26/09/2017

WatchDog (DOGS)

System Attributes

Windows© based application running on diskless solid-state Windows 7 embedded systems:

Interfaces - bespoke customized TN3270 across Ethernet TCP/IP:

Core processes - OfficeCraft software and libraries written in Delphi.

Overview

The WatchDog System (DOGS) monitors regular input messages to determine the status of the transmitting system. If it detects a problem it activates visual and audible alarms.

It receives special status messages via a communications controller using a modified form of TN3270, from various elements of a multi-processor mainframe system,

The data contained within the messages, and the precise timing of those messages, determines the DOGS behaviour. This may vary between just updating a display indicating the current time; displaying visual alarm indications; to sounding various audible alarms that can include external sirens; and even issuing pre-determined messages via mobile communications. The DOG status processor can be physically separate from any number of remote display terminals.

Once an alarm condition has been detected, DOG continues to monitors incoming messages to provide detailed timing information to aid operational procedures to ensure a stable system recovery.

Key Technologies Used

Windows Watchdog is designed for compatibility with all versions of Windows©.
Delphi The application is written entirely in Delphi and using OfficeCraft Delphi libraries.
Serial Comms A specialized serial interface used to drive external siren and/or other alarm devices.
Ethernet TCP/IP Ethernet connections are used for mainframe connectivity and for system maintenance and support functions.
TN3270 A specialized custom form of TN3270 using OfficeCraft libraries that was developed to interface to several mainframe computers in a very demanding environment.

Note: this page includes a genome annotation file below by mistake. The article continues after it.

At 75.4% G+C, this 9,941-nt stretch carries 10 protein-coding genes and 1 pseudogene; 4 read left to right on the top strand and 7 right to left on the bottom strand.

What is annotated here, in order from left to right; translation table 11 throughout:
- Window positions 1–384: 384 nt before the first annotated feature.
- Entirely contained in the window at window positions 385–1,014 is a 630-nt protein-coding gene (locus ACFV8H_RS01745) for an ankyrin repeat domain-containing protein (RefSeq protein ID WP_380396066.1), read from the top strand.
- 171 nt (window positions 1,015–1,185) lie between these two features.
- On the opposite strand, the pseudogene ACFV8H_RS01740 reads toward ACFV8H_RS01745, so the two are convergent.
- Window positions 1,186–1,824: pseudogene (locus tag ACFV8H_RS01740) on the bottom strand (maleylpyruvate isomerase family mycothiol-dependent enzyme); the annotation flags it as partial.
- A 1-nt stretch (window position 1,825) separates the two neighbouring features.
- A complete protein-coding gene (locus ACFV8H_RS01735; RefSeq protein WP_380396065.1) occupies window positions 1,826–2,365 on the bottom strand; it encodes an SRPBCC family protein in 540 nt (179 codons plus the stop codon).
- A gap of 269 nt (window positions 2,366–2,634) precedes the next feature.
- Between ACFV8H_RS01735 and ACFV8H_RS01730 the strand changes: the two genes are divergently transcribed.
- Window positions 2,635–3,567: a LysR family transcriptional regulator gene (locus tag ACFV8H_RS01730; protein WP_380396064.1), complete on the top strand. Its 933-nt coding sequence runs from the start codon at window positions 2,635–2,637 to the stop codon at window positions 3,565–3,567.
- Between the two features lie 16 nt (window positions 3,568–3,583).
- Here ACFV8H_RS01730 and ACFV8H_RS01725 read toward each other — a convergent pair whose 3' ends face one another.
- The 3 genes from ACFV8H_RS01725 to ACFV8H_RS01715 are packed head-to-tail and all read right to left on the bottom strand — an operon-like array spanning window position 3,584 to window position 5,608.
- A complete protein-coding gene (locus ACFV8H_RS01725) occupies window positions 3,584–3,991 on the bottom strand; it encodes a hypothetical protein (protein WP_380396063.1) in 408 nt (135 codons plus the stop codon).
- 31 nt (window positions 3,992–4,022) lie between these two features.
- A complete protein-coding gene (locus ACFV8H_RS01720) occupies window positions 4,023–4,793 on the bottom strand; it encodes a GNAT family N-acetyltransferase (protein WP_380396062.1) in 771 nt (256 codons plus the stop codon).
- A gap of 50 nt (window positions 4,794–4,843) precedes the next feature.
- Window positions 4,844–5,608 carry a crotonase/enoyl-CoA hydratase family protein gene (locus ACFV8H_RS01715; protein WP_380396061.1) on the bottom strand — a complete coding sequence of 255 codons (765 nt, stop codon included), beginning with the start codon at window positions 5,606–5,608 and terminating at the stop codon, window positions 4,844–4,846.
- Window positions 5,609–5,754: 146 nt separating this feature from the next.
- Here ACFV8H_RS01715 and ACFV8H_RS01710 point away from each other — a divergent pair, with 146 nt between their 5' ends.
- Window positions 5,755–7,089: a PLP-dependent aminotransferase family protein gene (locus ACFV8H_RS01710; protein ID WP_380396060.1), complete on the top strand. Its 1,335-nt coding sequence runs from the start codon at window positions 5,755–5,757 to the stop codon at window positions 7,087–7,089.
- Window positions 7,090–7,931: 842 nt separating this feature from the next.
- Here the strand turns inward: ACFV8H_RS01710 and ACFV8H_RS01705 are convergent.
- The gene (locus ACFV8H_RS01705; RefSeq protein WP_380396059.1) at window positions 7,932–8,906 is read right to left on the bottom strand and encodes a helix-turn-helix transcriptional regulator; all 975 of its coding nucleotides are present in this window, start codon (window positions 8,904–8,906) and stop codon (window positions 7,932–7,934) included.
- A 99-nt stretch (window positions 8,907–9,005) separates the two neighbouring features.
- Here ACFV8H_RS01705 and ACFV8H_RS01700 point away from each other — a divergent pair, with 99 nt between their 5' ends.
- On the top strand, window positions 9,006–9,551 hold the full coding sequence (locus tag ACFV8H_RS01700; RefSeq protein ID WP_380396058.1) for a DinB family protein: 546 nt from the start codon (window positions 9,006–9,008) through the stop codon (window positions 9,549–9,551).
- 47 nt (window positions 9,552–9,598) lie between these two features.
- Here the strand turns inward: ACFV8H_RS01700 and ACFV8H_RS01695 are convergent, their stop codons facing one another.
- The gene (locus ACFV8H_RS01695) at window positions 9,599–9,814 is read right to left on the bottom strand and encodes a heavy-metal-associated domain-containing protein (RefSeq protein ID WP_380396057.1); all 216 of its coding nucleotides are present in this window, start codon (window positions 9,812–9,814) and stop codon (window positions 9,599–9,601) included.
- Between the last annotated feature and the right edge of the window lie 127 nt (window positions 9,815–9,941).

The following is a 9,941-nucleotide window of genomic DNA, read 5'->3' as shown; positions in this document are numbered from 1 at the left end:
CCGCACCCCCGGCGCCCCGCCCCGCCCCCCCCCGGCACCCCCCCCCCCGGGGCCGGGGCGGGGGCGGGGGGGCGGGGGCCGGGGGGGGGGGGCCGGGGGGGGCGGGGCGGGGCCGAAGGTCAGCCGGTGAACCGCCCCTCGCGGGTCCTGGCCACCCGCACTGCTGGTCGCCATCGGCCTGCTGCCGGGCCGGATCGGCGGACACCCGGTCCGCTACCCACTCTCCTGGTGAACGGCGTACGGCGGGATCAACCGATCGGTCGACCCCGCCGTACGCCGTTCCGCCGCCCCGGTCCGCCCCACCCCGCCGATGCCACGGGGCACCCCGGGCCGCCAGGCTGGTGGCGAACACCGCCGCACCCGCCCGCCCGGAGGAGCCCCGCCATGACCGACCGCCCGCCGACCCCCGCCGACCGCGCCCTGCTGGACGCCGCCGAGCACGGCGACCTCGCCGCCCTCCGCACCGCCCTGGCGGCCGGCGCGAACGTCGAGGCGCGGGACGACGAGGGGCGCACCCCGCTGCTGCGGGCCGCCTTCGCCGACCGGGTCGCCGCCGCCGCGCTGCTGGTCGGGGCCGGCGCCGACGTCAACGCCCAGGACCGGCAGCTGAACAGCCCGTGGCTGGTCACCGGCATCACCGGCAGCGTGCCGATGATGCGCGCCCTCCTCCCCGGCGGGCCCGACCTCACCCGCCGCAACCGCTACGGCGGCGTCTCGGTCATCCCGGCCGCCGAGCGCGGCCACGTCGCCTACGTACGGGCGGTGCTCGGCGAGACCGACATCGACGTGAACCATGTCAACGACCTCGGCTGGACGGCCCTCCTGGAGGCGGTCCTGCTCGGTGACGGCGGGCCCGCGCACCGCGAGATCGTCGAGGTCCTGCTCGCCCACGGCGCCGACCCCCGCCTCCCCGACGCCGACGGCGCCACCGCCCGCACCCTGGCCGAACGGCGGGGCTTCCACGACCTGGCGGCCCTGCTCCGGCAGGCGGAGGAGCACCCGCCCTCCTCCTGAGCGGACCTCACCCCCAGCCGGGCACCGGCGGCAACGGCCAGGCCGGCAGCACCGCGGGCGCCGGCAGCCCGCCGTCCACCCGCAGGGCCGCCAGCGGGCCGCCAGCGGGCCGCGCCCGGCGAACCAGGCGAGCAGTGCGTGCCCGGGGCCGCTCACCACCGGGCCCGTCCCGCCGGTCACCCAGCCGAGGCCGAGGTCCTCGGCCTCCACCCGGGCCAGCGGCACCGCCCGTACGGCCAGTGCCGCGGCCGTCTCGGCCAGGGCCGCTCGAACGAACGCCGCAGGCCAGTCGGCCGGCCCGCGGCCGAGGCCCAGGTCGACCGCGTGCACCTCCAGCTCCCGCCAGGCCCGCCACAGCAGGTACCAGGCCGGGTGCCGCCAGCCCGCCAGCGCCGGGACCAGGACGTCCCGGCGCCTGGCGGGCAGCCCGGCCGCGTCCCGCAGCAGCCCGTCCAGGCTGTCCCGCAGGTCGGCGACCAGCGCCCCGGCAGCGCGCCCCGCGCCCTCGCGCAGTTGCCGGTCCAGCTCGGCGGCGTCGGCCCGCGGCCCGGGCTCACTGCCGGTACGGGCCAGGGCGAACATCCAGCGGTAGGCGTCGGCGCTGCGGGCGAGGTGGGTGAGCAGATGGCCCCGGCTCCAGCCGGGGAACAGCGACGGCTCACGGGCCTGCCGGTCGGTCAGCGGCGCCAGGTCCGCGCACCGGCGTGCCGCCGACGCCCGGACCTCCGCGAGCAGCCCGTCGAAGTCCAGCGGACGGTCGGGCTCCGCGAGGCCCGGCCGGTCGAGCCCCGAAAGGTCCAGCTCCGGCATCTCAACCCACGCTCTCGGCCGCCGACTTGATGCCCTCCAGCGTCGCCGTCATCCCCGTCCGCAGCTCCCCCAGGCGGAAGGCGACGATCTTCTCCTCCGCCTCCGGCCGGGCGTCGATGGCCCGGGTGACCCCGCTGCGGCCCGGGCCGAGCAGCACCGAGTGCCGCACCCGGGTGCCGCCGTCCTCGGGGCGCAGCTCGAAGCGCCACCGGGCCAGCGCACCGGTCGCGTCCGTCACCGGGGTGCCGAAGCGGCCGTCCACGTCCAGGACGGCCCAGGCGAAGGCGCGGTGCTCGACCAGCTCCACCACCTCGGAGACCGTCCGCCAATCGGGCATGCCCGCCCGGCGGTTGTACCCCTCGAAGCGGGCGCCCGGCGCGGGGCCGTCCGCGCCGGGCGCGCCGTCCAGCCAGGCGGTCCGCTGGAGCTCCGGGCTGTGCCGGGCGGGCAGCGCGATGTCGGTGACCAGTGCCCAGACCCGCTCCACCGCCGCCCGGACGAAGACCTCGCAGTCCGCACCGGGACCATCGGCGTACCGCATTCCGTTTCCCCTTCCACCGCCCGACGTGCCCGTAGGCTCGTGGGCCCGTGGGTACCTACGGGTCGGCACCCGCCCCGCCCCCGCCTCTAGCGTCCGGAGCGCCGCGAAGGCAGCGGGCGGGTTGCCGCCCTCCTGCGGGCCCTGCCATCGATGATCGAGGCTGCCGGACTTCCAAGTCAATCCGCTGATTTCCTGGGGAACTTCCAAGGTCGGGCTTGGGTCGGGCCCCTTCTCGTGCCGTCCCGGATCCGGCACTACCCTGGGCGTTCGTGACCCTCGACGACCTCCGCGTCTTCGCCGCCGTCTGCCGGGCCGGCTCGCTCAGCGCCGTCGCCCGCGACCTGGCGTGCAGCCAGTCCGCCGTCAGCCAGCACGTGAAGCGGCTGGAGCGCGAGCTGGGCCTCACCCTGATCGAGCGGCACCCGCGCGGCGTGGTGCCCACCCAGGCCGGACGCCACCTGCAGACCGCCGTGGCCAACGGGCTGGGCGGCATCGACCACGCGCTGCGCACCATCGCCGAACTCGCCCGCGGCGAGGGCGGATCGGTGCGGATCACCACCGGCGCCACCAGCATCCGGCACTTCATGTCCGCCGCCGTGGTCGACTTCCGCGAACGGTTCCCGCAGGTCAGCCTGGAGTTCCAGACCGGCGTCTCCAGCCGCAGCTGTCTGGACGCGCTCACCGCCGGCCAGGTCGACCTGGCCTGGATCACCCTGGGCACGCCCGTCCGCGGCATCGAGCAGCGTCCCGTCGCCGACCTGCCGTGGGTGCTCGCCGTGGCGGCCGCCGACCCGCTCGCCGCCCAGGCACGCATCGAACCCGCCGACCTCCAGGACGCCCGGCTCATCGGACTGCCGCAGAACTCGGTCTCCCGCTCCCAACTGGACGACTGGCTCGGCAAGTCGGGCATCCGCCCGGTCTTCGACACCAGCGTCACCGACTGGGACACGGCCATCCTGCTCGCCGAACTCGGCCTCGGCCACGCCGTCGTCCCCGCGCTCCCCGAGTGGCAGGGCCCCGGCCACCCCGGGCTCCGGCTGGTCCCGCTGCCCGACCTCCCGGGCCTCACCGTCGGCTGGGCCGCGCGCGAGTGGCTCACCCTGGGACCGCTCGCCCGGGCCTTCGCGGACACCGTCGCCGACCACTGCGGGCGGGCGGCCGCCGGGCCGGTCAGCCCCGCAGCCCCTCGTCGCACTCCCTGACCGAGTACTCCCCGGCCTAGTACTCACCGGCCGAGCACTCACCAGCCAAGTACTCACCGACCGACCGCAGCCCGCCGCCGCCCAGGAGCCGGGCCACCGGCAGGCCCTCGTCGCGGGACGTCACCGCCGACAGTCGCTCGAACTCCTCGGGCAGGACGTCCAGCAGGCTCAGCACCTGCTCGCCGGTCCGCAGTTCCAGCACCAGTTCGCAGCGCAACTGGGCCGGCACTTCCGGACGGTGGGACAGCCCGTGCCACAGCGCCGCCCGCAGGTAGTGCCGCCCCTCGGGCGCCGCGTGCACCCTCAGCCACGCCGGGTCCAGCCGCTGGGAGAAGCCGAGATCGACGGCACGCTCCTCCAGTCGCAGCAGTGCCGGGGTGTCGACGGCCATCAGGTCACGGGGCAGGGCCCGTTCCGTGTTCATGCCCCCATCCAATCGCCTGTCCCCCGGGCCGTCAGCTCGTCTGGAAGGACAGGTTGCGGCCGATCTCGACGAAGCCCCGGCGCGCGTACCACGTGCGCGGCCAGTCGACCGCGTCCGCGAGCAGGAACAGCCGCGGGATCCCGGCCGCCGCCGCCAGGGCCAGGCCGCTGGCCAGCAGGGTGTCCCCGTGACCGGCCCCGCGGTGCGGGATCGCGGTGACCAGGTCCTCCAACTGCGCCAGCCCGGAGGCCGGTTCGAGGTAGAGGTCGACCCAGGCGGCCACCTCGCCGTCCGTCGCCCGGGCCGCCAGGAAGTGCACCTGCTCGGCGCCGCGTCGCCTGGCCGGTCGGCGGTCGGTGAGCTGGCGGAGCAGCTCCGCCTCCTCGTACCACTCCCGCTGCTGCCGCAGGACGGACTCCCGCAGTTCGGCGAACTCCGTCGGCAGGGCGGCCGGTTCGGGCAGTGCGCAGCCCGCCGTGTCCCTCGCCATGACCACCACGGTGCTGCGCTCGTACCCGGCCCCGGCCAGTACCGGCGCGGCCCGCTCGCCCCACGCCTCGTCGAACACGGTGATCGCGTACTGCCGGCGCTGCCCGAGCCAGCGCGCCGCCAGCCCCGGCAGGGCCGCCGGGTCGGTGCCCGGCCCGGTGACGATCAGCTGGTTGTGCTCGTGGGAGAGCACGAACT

System Highlights

The WatchDOG System accurately times incoming messages that are sent from critical applications within the monitored system. Any discrepancy in the timing, or the reception of pre-arranged error statuses causes the DOG to declare an outage.

Depending upon the type of error detected the DOGS responds according to an adapted set of response actions. These can vary from “No Action” through to a full alarm using visual as well as audible alarms including the use of external sirens/klaxons and even pre-determined electronic messaging via mobile communications.

Once an alarm is declared, various timers can be activated to monitor and time recovery activity. Time dependant actions can then be triggered as required by system recovery procedures.

The main display includes a large real time digital clock, this provides not only an accurate time but is also a visual indication of the health of the monitored systems.

DOGS also provides an independent log of system activities and status changes that can be useful for system outage analysis, or for automated determination of system reliability.

WatchDog is currently used by the National Air Traffic Services (NATS) operational flight data processing systems.